The politics of landscape restoration: Lessons from Vietnam

Pamela McElwee

Publication Date:

For many years, Vietnam was the posterchild for wartime devastation and the need for remediation in the aftermath of conflict. In the decades since the end of the war, Vietnam embarked on several ambitious restoration projects, including replanting of coastal mangroves and the expansion of inland forest cover through large-scale afforestation efforts. A Five Million Hectare Reforestation Project (5MHRP) that ran from 1998 to 2010 spent over US$1.5 billion total through state investment in seedling provision combined with land allocation to households to encourage them to plant trees. Such programs often focused on afforesting lands the state classified as “barren”, and recipient households transformed these lands into smallholder forestry plantations, ostensibly to reap both environmental and economic benefits. However, the social impacts of these restoration efforts, and the degree to which they were able to include equity and participation concerns, have not been well assessed. In our research with households involved in reforestation, there have been clear privileges afforded to richer households, and land stratification has been one result. Further, there have been negative impacts on women in particular (who often provided labor for tree planting but lost access to common lands they had used for non-timber forest product [NTFP] collection that were privatized as a result). By examining the Vietnam restoration agenda in the post-war years, through several case studies covering different parts of the country and varying ecological landscapes, this paper will note particular challenges for restoration projects championed by national governments but carried out by local households.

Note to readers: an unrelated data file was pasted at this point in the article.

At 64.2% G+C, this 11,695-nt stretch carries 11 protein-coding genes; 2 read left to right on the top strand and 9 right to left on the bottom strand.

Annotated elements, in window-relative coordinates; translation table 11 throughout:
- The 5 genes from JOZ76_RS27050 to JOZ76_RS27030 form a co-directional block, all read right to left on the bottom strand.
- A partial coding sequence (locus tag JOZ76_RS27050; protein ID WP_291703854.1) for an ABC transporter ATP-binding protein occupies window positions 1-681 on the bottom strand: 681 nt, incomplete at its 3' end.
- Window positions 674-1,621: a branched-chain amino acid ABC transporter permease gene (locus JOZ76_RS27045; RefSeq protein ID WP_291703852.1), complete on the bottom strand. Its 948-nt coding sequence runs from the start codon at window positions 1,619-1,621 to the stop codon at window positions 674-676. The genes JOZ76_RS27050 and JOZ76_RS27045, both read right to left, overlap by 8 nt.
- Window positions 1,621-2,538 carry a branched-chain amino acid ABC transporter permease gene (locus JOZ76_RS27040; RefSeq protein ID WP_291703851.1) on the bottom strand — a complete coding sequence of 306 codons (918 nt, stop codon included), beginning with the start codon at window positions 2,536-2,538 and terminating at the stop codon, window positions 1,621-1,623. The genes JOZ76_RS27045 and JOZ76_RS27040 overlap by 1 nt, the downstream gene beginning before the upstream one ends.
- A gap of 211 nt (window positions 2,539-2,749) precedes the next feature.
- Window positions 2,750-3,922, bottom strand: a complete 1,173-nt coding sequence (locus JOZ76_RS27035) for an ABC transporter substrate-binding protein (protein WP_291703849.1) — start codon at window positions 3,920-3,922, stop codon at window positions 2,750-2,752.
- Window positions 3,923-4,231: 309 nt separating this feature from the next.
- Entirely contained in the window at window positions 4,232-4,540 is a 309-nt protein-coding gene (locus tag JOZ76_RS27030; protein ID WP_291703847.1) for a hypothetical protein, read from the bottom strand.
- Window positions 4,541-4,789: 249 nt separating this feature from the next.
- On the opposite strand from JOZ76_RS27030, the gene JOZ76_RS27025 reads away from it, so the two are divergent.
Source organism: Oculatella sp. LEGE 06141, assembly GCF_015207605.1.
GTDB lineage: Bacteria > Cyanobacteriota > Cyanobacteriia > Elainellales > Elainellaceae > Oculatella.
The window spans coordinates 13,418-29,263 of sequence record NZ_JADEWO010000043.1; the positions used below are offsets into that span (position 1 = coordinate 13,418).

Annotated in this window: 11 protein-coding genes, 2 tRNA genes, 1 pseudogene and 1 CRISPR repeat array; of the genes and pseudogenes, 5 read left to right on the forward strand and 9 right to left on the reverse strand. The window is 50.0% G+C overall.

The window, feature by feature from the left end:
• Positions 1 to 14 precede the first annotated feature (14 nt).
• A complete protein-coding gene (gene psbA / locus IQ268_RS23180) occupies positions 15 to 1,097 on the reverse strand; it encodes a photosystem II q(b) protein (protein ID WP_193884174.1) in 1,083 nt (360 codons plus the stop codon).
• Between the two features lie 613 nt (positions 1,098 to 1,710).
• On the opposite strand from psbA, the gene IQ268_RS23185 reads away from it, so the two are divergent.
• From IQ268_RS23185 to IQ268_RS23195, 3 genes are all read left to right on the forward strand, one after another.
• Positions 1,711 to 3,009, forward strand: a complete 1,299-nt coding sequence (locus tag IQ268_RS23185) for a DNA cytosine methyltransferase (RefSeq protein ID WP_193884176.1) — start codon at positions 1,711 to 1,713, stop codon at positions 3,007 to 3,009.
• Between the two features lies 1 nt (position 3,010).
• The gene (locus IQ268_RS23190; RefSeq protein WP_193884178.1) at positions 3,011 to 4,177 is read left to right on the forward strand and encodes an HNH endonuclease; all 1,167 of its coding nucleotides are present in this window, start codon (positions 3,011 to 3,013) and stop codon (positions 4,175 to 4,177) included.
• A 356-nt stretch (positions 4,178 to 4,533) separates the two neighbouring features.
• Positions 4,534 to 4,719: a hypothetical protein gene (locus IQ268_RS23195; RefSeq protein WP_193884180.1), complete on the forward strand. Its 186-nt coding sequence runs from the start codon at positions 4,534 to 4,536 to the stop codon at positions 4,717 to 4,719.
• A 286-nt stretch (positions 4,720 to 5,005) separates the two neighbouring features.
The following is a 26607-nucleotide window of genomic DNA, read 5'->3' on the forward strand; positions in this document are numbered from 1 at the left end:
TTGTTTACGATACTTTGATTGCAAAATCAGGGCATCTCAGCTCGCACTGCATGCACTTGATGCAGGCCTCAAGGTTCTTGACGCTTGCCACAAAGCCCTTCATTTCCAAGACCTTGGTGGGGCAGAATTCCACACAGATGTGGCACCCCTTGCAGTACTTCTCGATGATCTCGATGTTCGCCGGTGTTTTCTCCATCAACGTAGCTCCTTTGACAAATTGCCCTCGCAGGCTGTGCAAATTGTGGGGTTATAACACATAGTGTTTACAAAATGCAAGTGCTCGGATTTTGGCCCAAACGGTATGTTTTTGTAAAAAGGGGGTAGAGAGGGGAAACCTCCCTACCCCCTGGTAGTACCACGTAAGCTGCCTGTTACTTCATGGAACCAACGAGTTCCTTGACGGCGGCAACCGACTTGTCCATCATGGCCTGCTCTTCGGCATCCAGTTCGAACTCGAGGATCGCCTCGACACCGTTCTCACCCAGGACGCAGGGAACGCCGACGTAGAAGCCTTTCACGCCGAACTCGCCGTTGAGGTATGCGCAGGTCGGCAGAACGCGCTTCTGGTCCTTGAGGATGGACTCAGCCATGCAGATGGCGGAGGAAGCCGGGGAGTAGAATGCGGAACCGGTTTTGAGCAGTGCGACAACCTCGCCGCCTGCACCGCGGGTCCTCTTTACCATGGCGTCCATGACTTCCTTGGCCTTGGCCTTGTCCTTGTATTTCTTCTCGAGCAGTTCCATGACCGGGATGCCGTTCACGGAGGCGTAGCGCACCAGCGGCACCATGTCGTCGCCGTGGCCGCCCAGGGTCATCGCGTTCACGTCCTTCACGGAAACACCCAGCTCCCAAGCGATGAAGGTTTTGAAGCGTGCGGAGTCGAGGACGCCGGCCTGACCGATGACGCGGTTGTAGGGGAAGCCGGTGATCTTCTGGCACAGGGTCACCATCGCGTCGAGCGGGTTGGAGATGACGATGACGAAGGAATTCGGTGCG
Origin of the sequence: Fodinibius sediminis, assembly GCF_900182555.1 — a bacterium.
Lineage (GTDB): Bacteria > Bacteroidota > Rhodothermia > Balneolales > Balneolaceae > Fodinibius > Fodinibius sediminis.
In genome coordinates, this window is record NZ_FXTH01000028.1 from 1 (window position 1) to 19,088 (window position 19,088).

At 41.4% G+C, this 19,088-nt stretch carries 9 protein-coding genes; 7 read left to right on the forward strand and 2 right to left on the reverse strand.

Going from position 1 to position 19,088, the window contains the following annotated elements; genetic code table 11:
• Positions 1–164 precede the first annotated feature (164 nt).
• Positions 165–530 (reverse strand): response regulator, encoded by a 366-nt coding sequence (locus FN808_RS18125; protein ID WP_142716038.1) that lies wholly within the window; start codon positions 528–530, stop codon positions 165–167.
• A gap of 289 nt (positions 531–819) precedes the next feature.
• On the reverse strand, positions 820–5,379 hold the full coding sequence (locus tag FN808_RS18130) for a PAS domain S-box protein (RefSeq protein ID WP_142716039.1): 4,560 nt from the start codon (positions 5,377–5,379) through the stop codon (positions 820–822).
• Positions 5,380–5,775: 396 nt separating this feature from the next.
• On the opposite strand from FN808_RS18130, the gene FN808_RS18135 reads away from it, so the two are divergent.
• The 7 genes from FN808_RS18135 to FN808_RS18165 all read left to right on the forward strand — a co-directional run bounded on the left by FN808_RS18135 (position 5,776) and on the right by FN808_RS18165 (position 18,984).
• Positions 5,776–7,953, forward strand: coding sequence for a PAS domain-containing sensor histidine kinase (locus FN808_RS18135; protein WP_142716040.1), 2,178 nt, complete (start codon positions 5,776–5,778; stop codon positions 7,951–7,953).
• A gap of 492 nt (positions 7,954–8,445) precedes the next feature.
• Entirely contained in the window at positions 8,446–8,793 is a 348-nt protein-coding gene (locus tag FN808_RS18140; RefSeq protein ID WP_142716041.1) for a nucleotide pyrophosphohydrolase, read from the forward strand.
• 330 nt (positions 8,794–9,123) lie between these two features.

Resource Type:
Audio/Video, Conference Presentation, SER2019

Society for Ecological Restoration